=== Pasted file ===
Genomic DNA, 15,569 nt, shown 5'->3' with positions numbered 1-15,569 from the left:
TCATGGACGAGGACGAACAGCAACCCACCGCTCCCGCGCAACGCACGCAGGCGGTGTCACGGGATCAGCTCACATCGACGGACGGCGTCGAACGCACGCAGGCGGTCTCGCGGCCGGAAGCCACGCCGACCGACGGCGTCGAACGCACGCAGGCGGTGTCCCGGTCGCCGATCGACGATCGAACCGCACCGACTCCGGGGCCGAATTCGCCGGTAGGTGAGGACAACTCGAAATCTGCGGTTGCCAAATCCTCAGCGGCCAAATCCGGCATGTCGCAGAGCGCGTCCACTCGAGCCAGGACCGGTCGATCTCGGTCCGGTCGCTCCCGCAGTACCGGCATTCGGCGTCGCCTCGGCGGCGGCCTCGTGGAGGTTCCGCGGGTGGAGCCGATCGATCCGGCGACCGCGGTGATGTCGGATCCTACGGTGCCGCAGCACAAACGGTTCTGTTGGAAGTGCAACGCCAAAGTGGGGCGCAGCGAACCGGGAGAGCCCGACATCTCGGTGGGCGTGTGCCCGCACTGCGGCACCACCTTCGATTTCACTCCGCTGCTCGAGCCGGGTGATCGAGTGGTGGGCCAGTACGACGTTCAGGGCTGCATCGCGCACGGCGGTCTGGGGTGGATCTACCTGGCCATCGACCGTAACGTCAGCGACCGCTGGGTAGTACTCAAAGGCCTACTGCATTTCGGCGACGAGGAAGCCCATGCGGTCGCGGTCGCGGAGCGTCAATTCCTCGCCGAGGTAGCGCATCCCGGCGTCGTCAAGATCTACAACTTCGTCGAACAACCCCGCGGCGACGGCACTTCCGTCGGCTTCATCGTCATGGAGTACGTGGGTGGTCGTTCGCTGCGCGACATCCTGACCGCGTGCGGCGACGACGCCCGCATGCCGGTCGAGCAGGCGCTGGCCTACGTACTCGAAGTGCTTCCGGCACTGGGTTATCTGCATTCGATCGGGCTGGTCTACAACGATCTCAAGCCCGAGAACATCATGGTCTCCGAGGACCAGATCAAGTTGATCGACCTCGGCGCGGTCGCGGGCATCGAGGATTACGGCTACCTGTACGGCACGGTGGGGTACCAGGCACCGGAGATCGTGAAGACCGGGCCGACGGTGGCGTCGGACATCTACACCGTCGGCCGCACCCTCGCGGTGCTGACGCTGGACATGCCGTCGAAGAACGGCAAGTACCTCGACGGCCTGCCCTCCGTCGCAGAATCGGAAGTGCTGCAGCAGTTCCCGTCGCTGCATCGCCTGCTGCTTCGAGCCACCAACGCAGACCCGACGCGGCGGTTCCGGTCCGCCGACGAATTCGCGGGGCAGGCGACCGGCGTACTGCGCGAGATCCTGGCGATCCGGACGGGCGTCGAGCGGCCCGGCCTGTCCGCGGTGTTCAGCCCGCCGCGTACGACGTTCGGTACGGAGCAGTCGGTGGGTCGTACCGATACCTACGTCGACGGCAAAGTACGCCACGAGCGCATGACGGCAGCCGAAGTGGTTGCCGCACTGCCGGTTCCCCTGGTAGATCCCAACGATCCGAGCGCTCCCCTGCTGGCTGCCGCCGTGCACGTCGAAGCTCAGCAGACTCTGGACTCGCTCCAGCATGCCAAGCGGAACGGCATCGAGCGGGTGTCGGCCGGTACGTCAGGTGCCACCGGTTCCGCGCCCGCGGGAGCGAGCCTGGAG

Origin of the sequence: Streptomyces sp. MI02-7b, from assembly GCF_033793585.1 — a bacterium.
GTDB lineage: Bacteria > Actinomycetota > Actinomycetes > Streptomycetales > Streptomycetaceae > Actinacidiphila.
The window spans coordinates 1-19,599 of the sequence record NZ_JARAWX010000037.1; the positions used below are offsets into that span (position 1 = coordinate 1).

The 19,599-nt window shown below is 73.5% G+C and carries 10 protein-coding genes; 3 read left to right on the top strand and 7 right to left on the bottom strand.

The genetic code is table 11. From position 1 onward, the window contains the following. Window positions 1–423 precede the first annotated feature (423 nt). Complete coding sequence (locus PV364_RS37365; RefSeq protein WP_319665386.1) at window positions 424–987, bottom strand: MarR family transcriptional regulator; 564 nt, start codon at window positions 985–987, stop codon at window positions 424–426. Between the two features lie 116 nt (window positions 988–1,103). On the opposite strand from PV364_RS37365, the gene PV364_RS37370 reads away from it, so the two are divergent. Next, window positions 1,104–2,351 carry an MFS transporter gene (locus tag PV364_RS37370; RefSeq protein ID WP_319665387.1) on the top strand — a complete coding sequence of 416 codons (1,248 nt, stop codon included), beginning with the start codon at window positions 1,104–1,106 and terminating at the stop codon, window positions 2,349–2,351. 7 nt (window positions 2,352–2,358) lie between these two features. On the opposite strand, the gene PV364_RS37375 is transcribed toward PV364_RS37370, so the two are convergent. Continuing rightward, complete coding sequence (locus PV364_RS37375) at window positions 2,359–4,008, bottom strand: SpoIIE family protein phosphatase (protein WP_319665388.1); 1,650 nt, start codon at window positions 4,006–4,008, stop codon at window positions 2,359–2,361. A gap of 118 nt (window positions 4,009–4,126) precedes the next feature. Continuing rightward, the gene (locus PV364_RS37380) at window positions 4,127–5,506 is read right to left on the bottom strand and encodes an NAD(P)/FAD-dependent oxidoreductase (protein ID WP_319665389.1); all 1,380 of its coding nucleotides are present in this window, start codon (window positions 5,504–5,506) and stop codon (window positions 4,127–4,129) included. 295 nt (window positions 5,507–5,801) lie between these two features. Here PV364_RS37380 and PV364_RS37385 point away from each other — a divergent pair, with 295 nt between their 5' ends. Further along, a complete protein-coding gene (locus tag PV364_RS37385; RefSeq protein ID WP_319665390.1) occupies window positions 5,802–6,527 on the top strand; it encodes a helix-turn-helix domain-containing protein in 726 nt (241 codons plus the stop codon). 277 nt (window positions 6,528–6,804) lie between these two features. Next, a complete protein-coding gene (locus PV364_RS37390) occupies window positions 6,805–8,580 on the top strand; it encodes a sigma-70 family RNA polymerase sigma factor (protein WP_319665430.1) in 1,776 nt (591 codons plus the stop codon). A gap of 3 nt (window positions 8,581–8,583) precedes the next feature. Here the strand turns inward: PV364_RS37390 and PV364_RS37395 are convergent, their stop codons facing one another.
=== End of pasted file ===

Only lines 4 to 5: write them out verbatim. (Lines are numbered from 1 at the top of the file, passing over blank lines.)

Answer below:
GTDB lineage: Bacteria > Actinomycetota > Actinomycetes > Streptomycetales > Streptomycetaceae > Actinacidiphila.
The window spans coordinates 1-19,599 of the sequence record NZ_JARAWX010000037.1; the positions used below are offsets into that span (position 1 = coordinate 1).